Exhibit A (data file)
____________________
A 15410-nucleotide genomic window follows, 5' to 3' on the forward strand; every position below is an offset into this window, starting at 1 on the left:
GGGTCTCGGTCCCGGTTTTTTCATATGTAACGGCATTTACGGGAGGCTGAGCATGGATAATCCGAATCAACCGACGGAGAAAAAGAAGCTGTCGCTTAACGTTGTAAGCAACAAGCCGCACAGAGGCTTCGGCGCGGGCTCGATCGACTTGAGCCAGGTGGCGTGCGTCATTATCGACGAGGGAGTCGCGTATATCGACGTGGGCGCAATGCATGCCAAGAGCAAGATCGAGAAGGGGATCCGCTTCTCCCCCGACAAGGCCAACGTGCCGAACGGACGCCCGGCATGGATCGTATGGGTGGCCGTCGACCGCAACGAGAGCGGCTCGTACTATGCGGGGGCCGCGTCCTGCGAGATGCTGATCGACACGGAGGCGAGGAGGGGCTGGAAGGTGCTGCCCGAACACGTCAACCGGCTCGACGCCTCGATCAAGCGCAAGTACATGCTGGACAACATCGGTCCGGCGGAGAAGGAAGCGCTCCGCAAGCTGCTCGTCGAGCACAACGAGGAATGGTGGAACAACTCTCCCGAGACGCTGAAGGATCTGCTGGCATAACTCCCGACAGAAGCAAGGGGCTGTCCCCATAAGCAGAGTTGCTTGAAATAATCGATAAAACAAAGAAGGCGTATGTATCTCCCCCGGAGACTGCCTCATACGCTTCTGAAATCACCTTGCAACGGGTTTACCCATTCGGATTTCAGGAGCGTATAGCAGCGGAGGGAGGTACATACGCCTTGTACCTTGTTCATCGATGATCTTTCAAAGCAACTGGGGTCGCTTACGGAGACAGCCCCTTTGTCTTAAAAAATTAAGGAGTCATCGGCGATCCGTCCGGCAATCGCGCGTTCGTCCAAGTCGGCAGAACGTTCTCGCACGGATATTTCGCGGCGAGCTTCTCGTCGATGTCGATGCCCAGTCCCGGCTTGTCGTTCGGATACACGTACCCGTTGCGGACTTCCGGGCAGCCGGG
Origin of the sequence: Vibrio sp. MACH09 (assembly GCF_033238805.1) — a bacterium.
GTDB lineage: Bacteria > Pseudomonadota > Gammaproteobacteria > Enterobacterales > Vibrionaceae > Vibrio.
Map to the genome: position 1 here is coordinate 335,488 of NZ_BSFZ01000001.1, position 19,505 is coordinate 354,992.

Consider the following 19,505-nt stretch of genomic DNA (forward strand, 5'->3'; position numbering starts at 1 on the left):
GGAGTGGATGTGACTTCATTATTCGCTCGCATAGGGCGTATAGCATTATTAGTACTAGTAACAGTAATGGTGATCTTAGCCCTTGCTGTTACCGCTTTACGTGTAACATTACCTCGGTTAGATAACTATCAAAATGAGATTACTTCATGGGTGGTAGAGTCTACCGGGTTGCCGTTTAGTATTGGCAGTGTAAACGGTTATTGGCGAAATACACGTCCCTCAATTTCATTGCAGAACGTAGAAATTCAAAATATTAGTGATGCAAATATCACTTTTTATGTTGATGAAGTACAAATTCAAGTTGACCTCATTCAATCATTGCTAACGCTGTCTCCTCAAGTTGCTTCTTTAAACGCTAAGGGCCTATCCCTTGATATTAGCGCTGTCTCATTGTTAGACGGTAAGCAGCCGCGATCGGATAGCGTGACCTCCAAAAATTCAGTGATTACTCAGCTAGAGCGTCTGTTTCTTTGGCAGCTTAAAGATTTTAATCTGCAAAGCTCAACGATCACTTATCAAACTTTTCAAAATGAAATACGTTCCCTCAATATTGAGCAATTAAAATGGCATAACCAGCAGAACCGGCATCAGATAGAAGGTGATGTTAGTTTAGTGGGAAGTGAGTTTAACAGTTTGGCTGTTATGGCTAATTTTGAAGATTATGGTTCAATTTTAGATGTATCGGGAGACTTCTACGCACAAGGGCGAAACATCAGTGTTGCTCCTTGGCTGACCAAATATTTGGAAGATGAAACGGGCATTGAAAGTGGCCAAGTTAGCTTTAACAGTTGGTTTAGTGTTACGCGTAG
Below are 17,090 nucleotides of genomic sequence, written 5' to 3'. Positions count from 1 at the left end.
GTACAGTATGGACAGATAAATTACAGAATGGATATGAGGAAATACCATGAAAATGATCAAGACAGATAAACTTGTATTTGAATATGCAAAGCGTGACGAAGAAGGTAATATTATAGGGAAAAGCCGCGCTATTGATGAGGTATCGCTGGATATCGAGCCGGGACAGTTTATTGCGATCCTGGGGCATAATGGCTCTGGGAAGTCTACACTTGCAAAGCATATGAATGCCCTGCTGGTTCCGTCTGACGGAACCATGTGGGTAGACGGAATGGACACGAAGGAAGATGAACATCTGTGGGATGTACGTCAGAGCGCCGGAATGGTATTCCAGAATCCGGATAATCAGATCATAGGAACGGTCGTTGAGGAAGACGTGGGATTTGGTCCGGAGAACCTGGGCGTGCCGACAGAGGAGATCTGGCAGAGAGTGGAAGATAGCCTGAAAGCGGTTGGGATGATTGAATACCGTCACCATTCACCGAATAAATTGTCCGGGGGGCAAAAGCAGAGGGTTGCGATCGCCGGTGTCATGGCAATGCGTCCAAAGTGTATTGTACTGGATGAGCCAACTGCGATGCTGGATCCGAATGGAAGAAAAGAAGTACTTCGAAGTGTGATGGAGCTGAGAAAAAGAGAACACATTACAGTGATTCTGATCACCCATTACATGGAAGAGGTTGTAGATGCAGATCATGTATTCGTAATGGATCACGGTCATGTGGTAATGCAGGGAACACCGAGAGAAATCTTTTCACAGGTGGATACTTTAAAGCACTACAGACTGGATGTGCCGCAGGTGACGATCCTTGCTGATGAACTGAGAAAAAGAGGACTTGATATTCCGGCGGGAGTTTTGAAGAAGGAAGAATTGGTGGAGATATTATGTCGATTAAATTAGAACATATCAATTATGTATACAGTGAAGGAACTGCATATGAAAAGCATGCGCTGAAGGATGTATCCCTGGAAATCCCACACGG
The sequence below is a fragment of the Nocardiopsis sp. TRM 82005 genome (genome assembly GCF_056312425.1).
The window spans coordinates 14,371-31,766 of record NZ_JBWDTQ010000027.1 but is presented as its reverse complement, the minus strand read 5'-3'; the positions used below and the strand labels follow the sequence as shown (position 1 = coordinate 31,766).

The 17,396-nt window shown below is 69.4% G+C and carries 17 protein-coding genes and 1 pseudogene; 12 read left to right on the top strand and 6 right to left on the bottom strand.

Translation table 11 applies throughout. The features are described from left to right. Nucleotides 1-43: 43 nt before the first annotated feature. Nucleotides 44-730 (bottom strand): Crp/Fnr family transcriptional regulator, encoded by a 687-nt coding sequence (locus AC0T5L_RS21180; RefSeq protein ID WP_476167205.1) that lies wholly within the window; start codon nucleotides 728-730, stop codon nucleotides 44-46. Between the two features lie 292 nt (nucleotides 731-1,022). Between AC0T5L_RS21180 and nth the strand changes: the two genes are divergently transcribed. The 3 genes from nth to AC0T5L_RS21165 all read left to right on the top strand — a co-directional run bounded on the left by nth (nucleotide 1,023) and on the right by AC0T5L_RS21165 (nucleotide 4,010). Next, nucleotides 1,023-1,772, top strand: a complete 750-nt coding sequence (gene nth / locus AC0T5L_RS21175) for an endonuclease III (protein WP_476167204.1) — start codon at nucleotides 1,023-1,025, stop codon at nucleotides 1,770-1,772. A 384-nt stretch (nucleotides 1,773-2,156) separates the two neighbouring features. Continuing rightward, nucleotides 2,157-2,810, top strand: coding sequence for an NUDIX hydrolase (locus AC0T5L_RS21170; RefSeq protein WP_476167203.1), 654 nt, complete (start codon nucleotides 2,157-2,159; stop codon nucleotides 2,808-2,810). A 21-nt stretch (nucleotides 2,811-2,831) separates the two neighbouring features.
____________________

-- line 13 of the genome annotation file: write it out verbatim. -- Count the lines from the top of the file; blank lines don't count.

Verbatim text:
Translation table 11 applies throughout. The features are described from left to right. Nucleotides 1-43: 43 nt before the first annotated feature. Nucleotides 44-730 (bottom strand): Crp/Fnr family transcriptional regulator, encoded by a 687-nt coding sequence (locus AC0T5L_RS21180; RefSeq protein ID WP_476167205.1) that lies wholly within the window; start codon nucleotides 728-730, stop codon nucleotides 44-46. Between the two features lie 292 nt (nucleotides 731-1,022). Between AC0T5L_RS21180 and nth the strand changes: the two genes are divergently transcribed. The 3 genes from nth to AC0T5L_RS21165 all read left to right on the top strand — a co-directional run bounded on the left by nth (nucleotide 1,023) and on the right by AC0T5L_RS21165 (nucleotide 4,010). Next, nucleotides 1,023-1,772, top strand: a complete 750-nt coding sequence (gene nth / locus AC0T5L_RS21175) for an endonuclease III (protein WP_476167204.1) — start codon at nucleotides 1,023-1,025, stop codon at nucleotides 1,770-1,772. A 384-nt stretch (nucleotides 1,773-2,156) separates the two neighbouring features. Continuing rightward, nucleotides 2,157-2,810, top strand: coding sequence for an NUDIX hydrolase (locus AC0T5L_RS21170; RefSeq protein WP_476167203.1), 654 nt, complete (start codon nucleotides 2,157-2,159; stop codon nucleotides 2,808-2,810). A 21-nt stretch (nucleotides 2,811-2,831) separates the two neighbouring features.